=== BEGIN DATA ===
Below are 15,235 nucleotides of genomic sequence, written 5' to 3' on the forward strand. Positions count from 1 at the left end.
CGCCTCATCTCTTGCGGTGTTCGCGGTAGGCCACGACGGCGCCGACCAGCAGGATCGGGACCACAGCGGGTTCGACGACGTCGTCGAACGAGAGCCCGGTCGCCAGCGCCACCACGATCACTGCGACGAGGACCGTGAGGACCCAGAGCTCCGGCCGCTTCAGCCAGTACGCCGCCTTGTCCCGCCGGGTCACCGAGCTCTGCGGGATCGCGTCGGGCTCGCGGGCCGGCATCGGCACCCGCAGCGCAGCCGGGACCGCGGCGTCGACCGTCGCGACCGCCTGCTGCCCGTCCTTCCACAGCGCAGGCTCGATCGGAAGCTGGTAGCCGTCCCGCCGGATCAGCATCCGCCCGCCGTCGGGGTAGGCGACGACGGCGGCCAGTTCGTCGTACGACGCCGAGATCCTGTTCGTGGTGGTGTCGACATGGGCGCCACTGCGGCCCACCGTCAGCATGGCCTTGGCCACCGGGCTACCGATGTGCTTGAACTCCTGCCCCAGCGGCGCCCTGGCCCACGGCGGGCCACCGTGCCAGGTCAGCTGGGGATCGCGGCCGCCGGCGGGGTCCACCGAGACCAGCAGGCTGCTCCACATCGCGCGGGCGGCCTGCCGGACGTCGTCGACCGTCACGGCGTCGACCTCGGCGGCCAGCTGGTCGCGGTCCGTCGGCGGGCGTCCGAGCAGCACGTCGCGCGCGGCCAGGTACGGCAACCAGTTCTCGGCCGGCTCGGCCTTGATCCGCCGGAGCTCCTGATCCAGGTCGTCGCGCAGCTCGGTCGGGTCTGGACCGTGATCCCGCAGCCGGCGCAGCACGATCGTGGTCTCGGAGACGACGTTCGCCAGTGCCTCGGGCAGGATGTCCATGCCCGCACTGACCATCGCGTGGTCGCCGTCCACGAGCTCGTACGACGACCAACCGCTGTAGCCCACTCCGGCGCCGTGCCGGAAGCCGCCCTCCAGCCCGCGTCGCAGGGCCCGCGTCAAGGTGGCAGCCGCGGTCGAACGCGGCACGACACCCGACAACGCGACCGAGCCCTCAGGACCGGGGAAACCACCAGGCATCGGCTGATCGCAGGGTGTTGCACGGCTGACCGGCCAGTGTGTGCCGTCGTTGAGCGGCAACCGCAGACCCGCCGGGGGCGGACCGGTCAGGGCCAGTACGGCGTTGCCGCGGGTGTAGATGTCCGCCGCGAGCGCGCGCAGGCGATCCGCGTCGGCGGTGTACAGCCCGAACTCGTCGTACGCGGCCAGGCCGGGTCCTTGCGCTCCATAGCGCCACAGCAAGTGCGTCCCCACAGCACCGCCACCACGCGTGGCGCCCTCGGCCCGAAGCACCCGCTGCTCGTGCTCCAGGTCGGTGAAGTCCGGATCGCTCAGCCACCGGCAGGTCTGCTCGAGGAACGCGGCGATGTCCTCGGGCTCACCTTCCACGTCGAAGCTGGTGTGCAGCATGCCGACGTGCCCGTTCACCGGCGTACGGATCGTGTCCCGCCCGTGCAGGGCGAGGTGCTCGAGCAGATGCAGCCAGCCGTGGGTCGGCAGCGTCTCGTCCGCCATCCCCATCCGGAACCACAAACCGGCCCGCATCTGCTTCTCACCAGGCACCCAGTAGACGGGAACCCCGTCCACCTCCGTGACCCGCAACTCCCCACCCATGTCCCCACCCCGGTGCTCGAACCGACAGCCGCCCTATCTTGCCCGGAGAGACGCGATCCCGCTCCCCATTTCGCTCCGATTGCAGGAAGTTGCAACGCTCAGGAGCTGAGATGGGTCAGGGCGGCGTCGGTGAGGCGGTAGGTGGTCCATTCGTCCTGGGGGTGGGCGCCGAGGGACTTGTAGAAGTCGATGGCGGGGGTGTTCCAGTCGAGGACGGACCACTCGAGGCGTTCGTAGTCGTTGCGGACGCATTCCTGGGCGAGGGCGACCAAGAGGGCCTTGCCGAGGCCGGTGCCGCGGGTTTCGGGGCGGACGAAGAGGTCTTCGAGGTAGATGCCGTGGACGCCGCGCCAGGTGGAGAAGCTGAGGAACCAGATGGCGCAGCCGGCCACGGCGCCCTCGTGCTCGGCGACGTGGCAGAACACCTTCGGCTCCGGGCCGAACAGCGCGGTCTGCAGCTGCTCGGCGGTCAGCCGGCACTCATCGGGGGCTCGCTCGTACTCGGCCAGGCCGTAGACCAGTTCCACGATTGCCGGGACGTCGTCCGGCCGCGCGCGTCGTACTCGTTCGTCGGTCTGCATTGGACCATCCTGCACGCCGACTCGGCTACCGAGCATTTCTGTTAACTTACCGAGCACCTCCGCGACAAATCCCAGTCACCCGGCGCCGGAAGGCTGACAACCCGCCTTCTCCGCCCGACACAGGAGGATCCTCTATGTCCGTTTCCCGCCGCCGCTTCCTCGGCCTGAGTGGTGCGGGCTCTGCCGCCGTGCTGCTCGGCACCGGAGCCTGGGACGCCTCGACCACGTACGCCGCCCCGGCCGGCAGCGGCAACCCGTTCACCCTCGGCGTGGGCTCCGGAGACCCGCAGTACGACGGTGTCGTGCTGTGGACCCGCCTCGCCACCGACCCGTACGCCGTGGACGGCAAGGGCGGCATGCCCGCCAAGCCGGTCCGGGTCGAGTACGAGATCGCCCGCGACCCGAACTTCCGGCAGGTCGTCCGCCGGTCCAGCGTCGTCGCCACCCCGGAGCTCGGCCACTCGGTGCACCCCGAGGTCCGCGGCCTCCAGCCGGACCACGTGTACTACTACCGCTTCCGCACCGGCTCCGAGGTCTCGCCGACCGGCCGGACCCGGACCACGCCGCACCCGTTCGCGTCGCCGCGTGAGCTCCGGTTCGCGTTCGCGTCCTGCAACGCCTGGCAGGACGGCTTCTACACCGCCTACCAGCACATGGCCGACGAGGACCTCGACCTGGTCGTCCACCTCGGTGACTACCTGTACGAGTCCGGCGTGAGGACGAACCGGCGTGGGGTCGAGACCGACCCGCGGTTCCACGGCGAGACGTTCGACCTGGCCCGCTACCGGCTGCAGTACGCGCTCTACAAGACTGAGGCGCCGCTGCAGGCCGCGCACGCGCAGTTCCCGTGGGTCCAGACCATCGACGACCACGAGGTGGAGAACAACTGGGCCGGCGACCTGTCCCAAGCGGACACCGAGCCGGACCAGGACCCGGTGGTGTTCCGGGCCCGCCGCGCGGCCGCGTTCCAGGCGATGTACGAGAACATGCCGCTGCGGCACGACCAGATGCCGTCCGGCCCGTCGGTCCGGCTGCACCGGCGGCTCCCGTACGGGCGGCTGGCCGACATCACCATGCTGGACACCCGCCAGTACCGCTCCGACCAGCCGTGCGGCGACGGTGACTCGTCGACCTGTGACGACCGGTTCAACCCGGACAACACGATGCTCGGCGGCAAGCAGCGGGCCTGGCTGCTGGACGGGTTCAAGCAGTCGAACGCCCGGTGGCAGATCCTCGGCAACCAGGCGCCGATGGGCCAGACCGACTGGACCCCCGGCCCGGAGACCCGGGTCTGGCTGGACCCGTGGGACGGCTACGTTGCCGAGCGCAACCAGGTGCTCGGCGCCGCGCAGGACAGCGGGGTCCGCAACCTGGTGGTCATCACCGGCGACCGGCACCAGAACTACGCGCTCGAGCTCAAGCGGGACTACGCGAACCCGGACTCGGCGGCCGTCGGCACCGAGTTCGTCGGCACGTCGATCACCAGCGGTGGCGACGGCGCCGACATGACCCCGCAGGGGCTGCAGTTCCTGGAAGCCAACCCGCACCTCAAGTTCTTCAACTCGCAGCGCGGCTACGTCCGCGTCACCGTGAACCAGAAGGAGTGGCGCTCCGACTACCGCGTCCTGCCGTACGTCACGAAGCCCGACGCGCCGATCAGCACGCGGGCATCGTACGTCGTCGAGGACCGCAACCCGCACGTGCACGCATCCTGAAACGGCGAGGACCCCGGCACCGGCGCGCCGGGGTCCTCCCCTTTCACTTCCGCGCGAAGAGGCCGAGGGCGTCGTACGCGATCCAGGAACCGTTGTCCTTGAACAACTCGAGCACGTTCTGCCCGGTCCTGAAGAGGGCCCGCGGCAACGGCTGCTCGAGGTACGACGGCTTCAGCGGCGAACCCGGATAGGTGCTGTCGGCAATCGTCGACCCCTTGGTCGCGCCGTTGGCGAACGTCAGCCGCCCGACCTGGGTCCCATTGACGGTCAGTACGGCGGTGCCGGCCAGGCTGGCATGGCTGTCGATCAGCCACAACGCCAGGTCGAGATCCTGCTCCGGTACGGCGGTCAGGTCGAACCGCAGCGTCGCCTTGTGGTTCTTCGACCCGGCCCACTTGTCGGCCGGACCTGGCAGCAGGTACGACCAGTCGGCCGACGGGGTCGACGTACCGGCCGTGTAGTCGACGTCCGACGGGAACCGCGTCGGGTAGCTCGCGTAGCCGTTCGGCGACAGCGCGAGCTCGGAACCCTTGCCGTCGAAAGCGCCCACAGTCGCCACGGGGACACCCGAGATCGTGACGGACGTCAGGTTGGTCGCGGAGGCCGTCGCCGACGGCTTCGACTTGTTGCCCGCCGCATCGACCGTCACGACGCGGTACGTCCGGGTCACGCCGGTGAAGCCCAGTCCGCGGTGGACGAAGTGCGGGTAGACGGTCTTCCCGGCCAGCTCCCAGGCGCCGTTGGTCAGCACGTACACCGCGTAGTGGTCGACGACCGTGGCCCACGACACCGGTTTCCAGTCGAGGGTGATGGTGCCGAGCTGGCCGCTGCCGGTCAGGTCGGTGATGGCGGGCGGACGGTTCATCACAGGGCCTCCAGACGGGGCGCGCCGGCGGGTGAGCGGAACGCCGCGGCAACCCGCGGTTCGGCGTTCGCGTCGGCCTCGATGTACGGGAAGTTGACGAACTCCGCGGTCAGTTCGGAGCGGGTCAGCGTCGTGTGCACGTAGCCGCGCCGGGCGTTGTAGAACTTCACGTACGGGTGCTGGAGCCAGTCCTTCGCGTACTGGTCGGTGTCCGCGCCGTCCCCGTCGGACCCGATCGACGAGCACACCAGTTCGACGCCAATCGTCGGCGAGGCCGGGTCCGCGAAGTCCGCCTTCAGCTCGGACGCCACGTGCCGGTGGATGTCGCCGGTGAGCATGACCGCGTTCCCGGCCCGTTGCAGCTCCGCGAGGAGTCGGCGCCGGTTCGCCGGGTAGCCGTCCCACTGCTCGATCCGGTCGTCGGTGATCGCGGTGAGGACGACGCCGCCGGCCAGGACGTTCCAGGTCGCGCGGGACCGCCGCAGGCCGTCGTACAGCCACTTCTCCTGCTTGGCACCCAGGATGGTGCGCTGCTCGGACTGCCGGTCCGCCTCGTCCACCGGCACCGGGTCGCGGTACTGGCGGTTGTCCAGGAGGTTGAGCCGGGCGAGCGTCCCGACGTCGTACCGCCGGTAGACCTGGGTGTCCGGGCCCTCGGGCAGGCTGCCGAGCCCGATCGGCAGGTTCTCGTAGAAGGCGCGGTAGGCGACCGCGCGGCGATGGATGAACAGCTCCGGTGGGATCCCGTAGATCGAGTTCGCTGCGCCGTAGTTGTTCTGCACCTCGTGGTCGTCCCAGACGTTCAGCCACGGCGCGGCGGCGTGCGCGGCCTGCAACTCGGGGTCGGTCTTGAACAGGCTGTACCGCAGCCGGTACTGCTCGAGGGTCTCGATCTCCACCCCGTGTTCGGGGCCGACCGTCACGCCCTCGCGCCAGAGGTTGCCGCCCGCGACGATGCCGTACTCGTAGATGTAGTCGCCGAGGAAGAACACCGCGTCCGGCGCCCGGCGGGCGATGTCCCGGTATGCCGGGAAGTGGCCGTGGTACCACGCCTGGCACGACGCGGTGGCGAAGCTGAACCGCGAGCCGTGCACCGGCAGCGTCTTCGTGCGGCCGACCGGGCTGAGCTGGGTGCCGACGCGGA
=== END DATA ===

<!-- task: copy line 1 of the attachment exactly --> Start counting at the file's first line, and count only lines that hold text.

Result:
Below are 15,235 nucleotides of genomic sequence, written 5' to 3' on the forward strand. Positions count from 1 at the left end.